Stress coping mechanisms in the health profession workplace

Topic: Stress coping mechanisms in the health profession workplace

Links to the 4 sources to Use on this assignment:


12–15 page paper

In writing the literature review, your purpose is to convey to your reader what knowledge and ideas have been established on a topic. The literature review must be guided by a well-defined common topic (e.g., the shared problem or issue that connects all the references). It is not just a descriptive list of the available research or a set of article summaries. 

A well-written literature review is a piece of discursive prose, not a list describing or summarizing one piece of literature after another. It’s usually a bad sign to see every paragraph beginning with the name of a researcher. Instead, organize the literature review into sections that present themes or identify trends, including relevant theory. You are not trying to cover all the material published but to synthesize and evaluate a well-chosen selection, according to the guiding concept of your thesis or research question. 

As a writer, you should be able to do the following: 

  1. Organize your paper around and relate it directly to the topic you are developing. 
  2. Synthesize results of your literature search into a summary of what is and is not known about the topic of your paper.
  3. Be able to identify areas of controversy in the literature.
  4. Formulate questions that need further research.

Your completed paper should contain the following sections:

·  Title page followed by a page break.

·  One-paragraph Abstract (followed by a page break).

·  Introduction (1-2 pages long, max), starts on the new page with the paper Title as the heading

·  Body of the paper (i.e., literature review) organized by topics/themes (not by articles). If there are subheadings within this section that make sense, please insert them.

·  Discussion/summary followed by a page break

·  References (starts on the top of the new page)

1. The title page should have the running head, title of your paper, your name, and school affiliation (i.e., University of Hartford) on separate lines in the center of the page. Capitalize each word in the title. Start abstract on a new page by inserting a page break. 

2. Abstract – should be written last. Feel free to paraphrase information from your intro and from your discussion sections. This is a short, quick summary paragraph of your paper’s topic/purpose and main ideas.

3. The body of the paper (start on new page) begins with an introduction of a literature review that will follow. Explain why this topic is interesting and relevant. The introduction should prepare your reader by providing the necessary generalbackground on the topic you will be exploring further in the body of your literature review, providing definitions for unfamiliar terms, and establishing the major topics/question(s) that your review helps to define. Make sure to cite your sources. It should also contain a purpose statement.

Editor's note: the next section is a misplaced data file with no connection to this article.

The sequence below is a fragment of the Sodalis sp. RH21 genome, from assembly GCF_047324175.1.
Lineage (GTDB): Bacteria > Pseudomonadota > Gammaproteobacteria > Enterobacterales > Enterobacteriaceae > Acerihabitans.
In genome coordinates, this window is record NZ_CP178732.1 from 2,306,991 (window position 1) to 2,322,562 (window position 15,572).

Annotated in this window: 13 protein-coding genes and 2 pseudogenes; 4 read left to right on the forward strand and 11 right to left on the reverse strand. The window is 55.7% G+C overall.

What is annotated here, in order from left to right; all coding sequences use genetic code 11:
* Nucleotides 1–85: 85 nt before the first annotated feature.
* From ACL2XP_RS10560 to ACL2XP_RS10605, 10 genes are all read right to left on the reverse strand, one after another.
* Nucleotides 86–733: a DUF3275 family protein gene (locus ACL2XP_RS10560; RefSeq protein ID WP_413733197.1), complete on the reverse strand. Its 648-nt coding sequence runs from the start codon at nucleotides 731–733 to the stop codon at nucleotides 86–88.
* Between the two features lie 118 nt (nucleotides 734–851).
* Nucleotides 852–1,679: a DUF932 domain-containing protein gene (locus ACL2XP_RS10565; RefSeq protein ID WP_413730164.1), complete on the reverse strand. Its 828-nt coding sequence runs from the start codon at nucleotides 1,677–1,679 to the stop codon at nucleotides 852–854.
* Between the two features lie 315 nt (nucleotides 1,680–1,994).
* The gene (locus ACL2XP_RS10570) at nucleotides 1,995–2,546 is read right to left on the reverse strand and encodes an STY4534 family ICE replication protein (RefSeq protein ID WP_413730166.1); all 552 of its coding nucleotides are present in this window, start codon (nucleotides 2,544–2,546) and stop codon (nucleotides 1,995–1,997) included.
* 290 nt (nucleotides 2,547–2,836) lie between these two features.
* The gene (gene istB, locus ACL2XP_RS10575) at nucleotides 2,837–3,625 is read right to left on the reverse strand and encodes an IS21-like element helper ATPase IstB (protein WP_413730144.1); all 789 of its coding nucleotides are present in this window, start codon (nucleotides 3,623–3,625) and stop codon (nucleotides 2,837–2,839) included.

4. The literature review should summarize the findings of research studies as well as other scholarly writing on your topic. High-quality writing will include smooth, logical transitions between paragraphs and section headings. You should write in a formal style and avoid the use of first-person language (ex. I, we, you, etc.). You need to review at least 4 different peer-reviewed articles (at least two primary research reports)

5. The discussion (1-2 pages) should highlight the most important research findings and practical implications described in your paper in summary form. Evaluate the work done in the area you are researching. State its strengths, weaknesses, and what remains to be done. If you have incorporated this integrative/synthesis commentary throughout your paper, you will summarize the highlights and conclusions of your review in this closing discussion. 

6.  The Reference List starts on a new page using a Page Break (Ctrl-Enter in Word). Type the word References and center it at the top of the page. The reference list must contain a list of all the sources of information you used and cited in your paper. It is essential that every in-text citation is on the reference list and that every reference on the reference list is cited in the text of the paper. Failure to do so is plagiarism and will be treated as such. Think of it this way: the authors of the articles you present provide the content; YOU provide the wording and organization of the information. Remember, if you use someone else’s words in your paper, you must put them inside quotation marks and reference them. The Reference page and citations must follow APA format.

Evaluated/Graded Upon:

  • clearly identify a specific thesis, organizational problem, or research question that your literature review helps to define? Did you define the topic in the introduction section of your paper?
  • use an effective information seeking strategy? Was your search wide enough to ensure you’ve found relevant material? Has your literature search been narrow enough to exclude irrelevant material? 
  • critically analyze the literature? Did you develop a consistent set of concepts and questions, comparing studies to each other in the ways they deal with the issue? Instead of just listing and summarizing studies, did you assess them, discussing strengths and weaknesses? 
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